transform it to non linear model. There are many form of
non linear regression models such exponential, power,
polynomial, trigonometric, etc. Non linear regression
model is more complicated than linear regression model
because the function is built from trial and error. In this
paper, we endeavor to build our formula in exponential
and power model. Let Cn be ln(cn), the exponential model
can be written in the following equation:
where as the power model is explained in the following
y=C xxx
The coefficient of regression is estimated statistically
from sample experiment of known independent and de-
pendent variables. To obtain those coefficients, we define
following independent variables:
1) Type of Link (TL)
Copyright © 2013 SciRes. IJIDS
Copyright © 2013 SciRes. IJIDS
[11] distinguishes the link into three categories: Rela-
tionship Link, Identity Link and Vocabulary Link. We
only take account Relationship and Identity link in our
model since we do not integrate data with its vocabulary.
To observe the effect of link type, we define TL as one of
cost parameter which equals 0 and 1 for Relationship
Links and Identity Links respectively.
larger number of distinct subject is, the more time needed
to execute a query is.
5) Number of Distinct Outgoing Datasets (DD)
Without data catalogue, a framework queries blindly
to each dataset. Thus, the number of outgoing dataset
might not influence performance. The number of outgo-
ing dataset has a significant impact on framework with
catalogue because the number of request is limited by the
number of outgoing dataset.
2) Data Catalogue and Cache Benefit (DC)
By having a catalogue and cache, federation frame-
work can reduce the request of the existence of data.
Thus, we consider this as important factor in federation
query performance. Through our observation, applying
caching scheme during execution make framework per-
form better after second running. The second better per-
formance is framework that have a data catalogue. Hence,
we define the level of range of DC value in Table 1.
For each model (linear and non linear), we create 25
6 combination of independent variables that influence the
value of cost. The independent variable can be eliminated
and added in the model. Note that, the model must have
at least two independent variables. Finally, the model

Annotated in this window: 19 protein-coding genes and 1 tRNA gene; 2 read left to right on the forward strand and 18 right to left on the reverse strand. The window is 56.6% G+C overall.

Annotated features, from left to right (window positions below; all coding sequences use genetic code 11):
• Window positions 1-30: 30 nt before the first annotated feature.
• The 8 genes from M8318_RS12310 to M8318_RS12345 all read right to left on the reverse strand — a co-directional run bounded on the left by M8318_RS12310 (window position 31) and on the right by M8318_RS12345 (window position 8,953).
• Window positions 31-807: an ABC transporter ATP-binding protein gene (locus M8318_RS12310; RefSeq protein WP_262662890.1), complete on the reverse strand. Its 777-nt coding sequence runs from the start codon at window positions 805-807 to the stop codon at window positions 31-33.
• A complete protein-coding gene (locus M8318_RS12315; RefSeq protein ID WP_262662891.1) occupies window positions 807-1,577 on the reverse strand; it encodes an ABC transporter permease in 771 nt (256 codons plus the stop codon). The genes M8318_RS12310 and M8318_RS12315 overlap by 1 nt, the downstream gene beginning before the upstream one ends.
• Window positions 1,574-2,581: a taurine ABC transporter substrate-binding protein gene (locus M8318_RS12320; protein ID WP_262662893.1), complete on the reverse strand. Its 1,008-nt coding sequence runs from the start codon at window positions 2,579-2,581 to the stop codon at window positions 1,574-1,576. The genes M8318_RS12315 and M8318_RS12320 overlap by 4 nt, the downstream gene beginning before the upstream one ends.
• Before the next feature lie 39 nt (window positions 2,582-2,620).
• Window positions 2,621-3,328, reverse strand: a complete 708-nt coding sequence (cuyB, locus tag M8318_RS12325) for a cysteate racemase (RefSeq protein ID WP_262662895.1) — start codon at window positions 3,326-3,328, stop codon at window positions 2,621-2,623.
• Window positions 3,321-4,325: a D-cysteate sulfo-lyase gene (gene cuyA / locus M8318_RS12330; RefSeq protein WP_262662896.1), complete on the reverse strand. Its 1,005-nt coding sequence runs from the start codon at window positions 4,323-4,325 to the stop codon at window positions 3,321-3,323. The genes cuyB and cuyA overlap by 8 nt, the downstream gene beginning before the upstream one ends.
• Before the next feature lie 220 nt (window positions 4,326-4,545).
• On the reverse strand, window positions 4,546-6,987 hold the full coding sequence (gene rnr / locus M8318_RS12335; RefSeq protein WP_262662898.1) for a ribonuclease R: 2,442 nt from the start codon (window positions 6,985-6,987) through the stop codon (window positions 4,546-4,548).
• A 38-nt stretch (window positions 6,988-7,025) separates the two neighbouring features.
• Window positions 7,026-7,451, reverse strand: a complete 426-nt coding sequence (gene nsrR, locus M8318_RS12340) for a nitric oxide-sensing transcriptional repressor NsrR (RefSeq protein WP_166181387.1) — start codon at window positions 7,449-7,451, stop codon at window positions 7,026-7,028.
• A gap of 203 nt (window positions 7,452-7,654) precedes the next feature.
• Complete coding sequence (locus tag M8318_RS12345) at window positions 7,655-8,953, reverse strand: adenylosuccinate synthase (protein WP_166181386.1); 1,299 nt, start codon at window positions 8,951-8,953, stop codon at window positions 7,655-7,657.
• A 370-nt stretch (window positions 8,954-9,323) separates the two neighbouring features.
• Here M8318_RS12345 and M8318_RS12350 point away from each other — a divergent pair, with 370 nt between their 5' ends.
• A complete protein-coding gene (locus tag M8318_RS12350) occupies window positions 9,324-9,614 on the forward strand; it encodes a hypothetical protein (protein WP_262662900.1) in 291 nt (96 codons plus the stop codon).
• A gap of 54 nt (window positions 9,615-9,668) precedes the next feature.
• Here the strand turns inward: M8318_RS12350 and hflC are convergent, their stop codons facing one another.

with highest R2 is chosen as our model.
Once we obtain the best model, we decide the signifi-
cance of independent variable by calculating Pvalue of
independent variable using T Test of null hypothesis. If
the Pvalue is smaller than 0.05, we accept the independent
variable has significant impact on federation query per-
3) Number of Links (NL)
The higher number of link is, the higher the number of
request is because the framework has to ask to SPARQL
Endpoint as amount of link.
4) Number of Distinct Subject (DS)
The number of distinct subject which is involved in a
query is also considered as key performance factor. The 5. Experiment
5.1. Environment
Table 1. Data catalogue and cache benefit value.
Framework Features Value
Data Catalogue and Cache 1
Cache 0.75
Data Catalogue 0.5
Data Catalogue and Cache 0.25
1) Dataset
As proof of concept, we run queries in four datasets,
namely Sider, Diseasesome, Dailymed and Drugbank.
Those datasets are chosen because there exist links
among of them and comprises identity and relationship
type as illustrated in Figure 1. For more details of statis-
tic of related links in dataset, refer to Table 2. To provide
Figure 1. The Relation of drugbank, disease, dailymed and sider dataset.
Table 2. Dataset statistic.
Dataset Distinct
Outgoing Link
Outgoing Dataset Triples Links
Dailymed 3 8 164,27639,635
Drugbank 14 18 766,92056,958
Disease 6 10 91,18231,750
Sider 2 7 193,24920,294
SPARQL Endpoints, we install four Fuseki13 as Endpoint
service for each dataset.
2) Query Set
The query set should cover wide range of all parame-
ters but it should be in general form, in order to compare
among queries performances fairly. Our query set com-
prises 90 queries which is not included operators and
operands since we only consider the usability of link to
improve federated query performance. With respect to
data integration category in Section 3, we set up query to
cover all categories. But we could not find any query
pattern for Reusing Identifier category in our dataset.
3) Federation Framework
To evaluate the query performance, we choose three
frameworks, namely FedX, Sesame Sail and Splendid.
All of them are built on top of Sesame framework. FedX
and Sesame Sail represent framework without data cata-
logue whereas Splendid represents framework having
data catalogue. The frameworks and SPARQL Endpoints
are installed in a Linux virtual machine.
5.2. Result
In total, we should have 240 results but 28 queries are
failed execution because the query execution time ex-
ceeds the time out duration (one hour) or the federation
query framework does not support such query. For ex-
ample, Splendid could not execute no link query pattern
because it binds the same address while comparing the
literal value. Although we increase the time out limit to 3
hours, only two no link queries can be processed suc-
cessfully by Sesame Sail and FedX. Hence, we exclude
all the no link query result to build our model. Based on
no link query result, the existence of link can boost fed-
eration query performance.